feeling down 6 ways to cheer yourself up

Feeling down? 6 ways to cheer yourself up

How do you brighten up your mood after a long day? Feeling a little down despite having a ton of sleep? Feeling sluggish continuously for weeks?

This lack of energy makes you feel like you are going down the slippery slope of  low vitality and liveliness. At any stage of life, we can be in that downward spiral. Here are the 6 ways to cheer up when I am feeling a little down every now and then.

Say “YES” more often

Do you have the habit of turning invitations down? If you are like me, you are probably waiting for that perfect moment when you are in a cheerful mood and full of energy. I could understand that at times, you are drained out and you do not feel like having a good time. Despite that, it is the perfect time to say “Yes” to your partner, family and friends.

For example, I am totally exhausted from a long day of work. A friend calls for a quick chat over coffee. My first response is, “I’ve had a long day, I prefer to head home and get some rest.” After a little persuasion, I relented and went out dragging my feet. After half an hour, connecting with my friend to catch up about life and just having a fun time. Just the spark I needed for the day. So I realize that after a while into the conversation, my energy level is back up despite being tired earlier. I wonder to myself, why did I not accept the invitation earlier. What do you do if you have no plans?

Be proactive, plan fun

All work and no play makes Jack a dull boy. But when was the last time you had fun? Been working day in and day out? Be proactive to plan fun around your week, month and year. Plan for a recharge. Take that holiday that you always wanted. Don’t wait for life to happen to you. Create moments and memories. That is what life is about.

When you are 80 years old, would you remember the huge project that you were working on or the moments that you spent with your family & friends?

if you feel like something is going to happen

Plan for variety

We humans are efficient in living our lives to the point that we prioritize only the necessary to take care of the basic needs of food and shelter. Despite that, we need variety. We need new stimulus to think in a new perspective, a new angle. This would change our outlook on life.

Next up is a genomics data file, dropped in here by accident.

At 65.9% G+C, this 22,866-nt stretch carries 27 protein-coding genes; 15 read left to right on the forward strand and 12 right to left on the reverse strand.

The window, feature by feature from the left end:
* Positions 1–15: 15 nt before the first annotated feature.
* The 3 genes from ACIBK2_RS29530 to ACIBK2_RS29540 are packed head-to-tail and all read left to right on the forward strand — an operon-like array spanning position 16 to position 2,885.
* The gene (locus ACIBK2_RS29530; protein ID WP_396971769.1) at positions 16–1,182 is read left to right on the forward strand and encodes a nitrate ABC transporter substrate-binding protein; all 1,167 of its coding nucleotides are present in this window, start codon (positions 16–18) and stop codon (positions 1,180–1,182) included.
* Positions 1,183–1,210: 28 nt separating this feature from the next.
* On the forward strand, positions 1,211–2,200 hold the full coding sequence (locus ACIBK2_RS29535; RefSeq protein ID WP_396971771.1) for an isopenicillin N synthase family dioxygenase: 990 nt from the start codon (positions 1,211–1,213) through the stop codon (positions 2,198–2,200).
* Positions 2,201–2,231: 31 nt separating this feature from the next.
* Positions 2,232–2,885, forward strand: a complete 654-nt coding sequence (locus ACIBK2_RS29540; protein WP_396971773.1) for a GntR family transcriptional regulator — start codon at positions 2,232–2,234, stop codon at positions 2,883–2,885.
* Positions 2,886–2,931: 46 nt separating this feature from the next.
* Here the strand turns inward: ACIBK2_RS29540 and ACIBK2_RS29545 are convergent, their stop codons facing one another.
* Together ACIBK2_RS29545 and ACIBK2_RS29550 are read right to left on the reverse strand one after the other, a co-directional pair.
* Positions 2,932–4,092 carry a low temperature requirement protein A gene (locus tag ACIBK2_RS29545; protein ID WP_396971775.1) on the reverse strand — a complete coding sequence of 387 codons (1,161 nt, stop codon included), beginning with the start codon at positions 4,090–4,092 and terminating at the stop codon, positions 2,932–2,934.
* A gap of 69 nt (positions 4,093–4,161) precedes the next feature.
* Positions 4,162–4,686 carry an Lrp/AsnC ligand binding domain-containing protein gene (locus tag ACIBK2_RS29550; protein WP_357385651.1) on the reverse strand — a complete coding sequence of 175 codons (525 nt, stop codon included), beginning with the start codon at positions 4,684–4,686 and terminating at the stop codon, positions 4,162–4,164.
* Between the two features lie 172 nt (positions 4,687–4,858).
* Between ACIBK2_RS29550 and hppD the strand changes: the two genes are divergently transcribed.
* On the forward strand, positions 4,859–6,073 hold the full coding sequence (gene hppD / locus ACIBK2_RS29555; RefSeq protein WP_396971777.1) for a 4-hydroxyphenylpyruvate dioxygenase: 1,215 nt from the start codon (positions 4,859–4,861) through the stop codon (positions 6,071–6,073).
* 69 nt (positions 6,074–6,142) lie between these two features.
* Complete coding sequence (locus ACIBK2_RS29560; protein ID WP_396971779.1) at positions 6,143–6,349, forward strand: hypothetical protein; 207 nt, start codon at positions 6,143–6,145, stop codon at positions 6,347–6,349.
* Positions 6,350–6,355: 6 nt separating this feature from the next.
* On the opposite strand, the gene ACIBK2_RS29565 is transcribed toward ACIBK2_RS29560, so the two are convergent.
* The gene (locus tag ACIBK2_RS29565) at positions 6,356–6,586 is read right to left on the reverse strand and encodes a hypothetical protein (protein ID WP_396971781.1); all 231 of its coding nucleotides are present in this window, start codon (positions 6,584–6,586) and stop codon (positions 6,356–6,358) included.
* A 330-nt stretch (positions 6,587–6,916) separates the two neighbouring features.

Think of volunteering in a local charity, picking up a new hobby, learning to play a musical instrument. This would give you a different social circle and we need human relationships not only to survive but to thrive.

Listen to your favorite music

As you would already know, music can lift your mood. Do you remember a time when a certain track that brings back pleasant memories? Play it.

Create a playlist that uplifts your mood. Yes, it can work in reverse when you are down, so be extra careful to choose your happy inducing playlist.


Exercise elevates the secretion of happy hormones, dopamine. How long have you been sedentary? Think of small steps, just stepping out of the house would brighten your outlook.

Push yourself a little more and you will get the health benefits which improves the way you look at yourself.

Have coffee

This is highly dependent on your personal preference. Try a cup and see whether it is your choice as an energy booster.

We want to be happy all the time, but we need to accept the downs that comes with life. Here with the 6 ways to cheer up, you could minimize the down time and enjoy your life.

However, if you have a persistent feelings of sadness for a two week period or more that you cannot shake off, look out for clinical depression.

Clinical depression

Seek professional help if you have 5 or more symptoms below.

  • Depressed mood, such as feeling sad, empty or tearful (in children and teens, depressed mood can appear as constant irritability)
  • Significantly reduced interest or feeling no pleasure in all or most activities
  • Significant weight loss when not dieting, weight gain, or decrease or increase in appetite (in children, failure to gain weight as expected)
  • Insomnia or increased desire to sleep
  • Either restlessness or slowed behavior that can be observed by others
  • Fatigue or loss of energy
  • Feelings of worthlessness, or excessive or inappropriate guilt
  • Trouble making decisions, or trouble thinking or concentrating
  • Recurrent thoughts of death or suicide, or a suicide attempt

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